Transcript: The traditional Acadian dinner that, to our tradition, would be pot-en-pot, which is the main meal, that is like a – my best description to it would be like a very thick stew, because it’s made with, I use, it’s usually made with moose meat, deer meat all kinds of wild game and stuff. But I make it with, because naturally at the restaurant I can only sell something that’s USDA approved, so I use beef, chicken, and pork in mine with potatoes, onions. Then you layer that with dumpling, which dumpling is just made with flour, salt, and water. Put a little bit of water and chicken soup base in there, and different, I use sarriette, which is summer savory, and you put that in there, and that’s it. Just bake it in the oven for about five hours and you serve it just like that. That would be the main meal.

And we had soupe aux pois, which is pea soup, my yellow pea soup not the green one because nobody likes the green one up home. I know it’s so funny because one time I had made it at the café, the green one, because they ran out of yellow peas. And I said, “I have pea soup” and they said, “Ooh…” And I opened up the lid and they saw them and they said, “Ugh what is that?” And I said, “It’s pea soup.” It tastes exactly the same, but it’s just that, I think visually they were thinking yellow, and I couldn’t save – one of them told me, he said, “That’s save the whale soup.” And I said, “What do you mean, ‘save the whale’?” And he said, “Green peace.” I said, “Okay.” So anyways, so that’s what I called it after.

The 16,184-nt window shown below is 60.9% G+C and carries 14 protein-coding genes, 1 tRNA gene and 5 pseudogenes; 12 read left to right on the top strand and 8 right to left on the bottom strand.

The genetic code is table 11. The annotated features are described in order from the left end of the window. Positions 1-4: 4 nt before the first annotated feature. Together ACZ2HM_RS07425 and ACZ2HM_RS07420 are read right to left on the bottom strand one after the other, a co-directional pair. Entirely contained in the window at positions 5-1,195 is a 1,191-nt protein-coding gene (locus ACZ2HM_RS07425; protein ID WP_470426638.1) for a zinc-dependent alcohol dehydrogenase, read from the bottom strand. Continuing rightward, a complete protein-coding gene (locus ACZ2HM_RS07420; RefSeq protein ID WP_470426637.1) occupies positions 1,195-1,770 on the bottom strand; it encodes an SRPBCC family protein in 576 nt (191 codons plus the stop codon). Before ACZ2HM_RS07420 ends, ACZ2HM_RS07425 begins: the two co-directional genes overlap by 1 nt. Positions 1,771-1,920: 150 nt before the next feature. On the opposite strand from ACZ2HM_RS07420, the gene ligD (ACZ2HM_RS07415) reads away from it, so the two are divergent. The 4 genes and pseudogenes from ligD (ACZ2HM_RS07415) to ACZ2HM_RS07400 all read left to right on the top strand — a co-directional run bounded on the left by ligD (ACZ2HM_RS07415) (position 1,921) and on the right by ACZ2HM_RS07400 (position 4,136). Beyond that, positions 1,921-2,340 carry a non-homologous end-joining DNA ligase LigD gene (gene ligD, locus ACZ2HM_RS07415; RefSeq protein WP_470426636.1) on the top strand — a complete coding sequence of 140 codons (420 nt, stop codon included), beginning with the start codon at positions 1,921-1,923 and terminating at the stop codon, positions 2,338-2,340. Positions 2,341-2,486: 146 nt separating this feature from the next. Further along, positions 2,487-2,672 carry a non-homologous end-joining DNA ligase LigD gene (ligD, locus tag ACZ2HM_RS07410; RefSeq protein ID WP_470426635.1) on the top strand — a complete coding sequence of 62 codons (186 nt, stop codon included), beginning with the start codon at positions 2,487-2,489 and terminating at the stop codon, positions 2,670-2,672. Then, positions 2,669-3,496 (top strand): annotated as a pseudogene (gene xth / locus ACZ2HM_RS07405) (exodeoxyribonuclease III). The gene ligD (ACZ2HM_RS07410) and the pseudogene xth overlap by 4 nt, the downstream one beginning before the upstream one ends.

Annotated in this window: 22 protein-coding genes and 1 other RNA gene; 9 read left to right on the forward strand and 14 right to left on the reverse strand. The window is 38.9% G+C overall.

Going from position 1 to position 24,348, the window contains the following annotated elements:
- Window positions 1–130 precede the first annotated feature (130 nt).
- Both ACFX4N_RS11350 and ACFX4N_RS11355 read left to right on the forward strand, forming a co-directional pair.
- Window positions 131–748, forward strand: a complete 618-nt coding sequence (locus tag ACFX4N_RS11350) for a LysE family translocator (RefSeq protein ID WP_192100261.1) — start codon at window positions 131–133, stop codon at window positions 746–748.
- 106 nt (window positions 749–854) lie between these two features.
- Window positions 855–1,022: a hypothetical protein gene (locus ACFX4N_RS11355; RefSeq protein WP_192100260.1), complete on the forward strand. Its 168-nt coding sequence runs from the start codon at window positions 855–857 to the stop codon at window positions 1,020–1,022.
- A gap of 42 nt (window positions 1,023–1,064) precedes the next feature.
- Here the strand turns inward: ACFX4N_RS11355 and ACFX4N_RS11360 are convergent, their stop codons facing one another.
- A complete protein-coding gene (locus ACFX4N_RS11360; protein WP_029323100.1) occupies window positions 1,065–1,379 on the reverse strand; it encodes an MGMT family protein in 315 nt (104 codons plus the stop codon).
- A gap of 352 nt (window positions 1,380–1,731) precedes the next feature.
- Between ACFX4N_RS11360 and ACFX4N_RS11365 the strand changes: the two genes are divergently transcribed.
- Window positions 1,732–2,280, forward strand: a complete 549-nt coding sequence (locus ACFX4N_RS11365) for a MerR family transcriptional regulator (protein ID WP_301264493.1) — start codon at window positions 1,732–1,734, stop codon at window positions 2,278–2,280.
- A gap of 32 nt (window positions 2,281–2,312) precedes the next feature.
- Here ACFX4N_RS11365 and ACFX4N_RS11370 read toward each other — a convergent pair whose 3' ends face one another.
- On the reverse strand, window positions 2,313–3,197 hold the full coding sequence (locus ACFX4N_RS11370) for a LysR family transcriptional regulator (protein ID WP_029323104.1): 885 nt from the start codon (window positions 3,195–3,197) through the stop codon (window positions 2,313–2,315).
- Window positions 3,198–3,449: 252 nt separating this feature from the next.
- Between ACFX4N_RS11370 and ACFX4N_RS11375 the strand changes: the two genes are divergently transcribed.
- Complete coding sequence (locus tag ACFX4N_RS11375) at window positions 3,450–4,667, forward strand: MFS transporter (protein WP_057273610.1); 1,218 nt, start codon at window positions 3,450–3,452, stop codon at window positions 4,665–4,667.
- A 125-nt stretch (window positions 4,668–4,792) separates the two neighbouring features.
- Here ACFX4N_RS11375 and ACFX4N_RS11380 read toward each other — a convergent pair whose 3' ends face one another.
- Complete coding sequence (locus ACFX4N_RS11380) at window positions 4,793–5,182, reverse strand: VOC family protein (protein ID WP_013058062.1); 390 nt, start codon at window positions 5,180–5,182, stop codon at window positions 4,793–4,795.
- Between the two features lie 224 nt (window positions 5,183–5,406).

But anyways, so we had the soupe aux pois, the pot-en-pot; tourtière is very, very traditional in an Acadian dinner, but also at Christmas time you’ll have to have tourtière up at Christmas because it’s not Christmas without tourtière. And tourtière is made with pork and the different spices, like I was saying in Acadian cooking, cinnamon and cloves are very, very common in Acadian cooking, they’re the basic spice of Acadian cooking. You’ll put that in there with allspice and salt and pepper, and you put that in a pie, and that’s the meat pie, like a traditional Canadian meat pie they’ll call it, ortourtière. And then, we had fougère, which is fiddleheads, as the vegetable, and then we had theployes, which you can’t have an Acadian dinner without ployes, and the ploye is a buckwheat pancake, which I think is probably the Acadian tortilla, to what Mexicans are you know what I mean, because it’s another source of bread. You can do anything with it, roll hot dogs in it, you can do anything, you know. And then naturally the baked beans are thrown in there and that’s pretty much an Acadian dinner.


Michael Corbin, Rob Rosenthal, Madawaska, Maine, Acadian cuisine, St. John Valley, tourtiere, pot-en-pot, sarriette, soupe aux pois, fougere, ployes


More of Michael Corbin’s Story Bank session is available at Story Bank Maine. For more on Acadian cuisine, check out Cormier-Boudreau, Marielle & Melvin Gallant. A Taste of Acadie. Fredericton, NB: Goose Lane Editions, 1991.


Folklore | Oral History

Acadian Food


Book Location


Rights Statement

Copyright Not Evaluated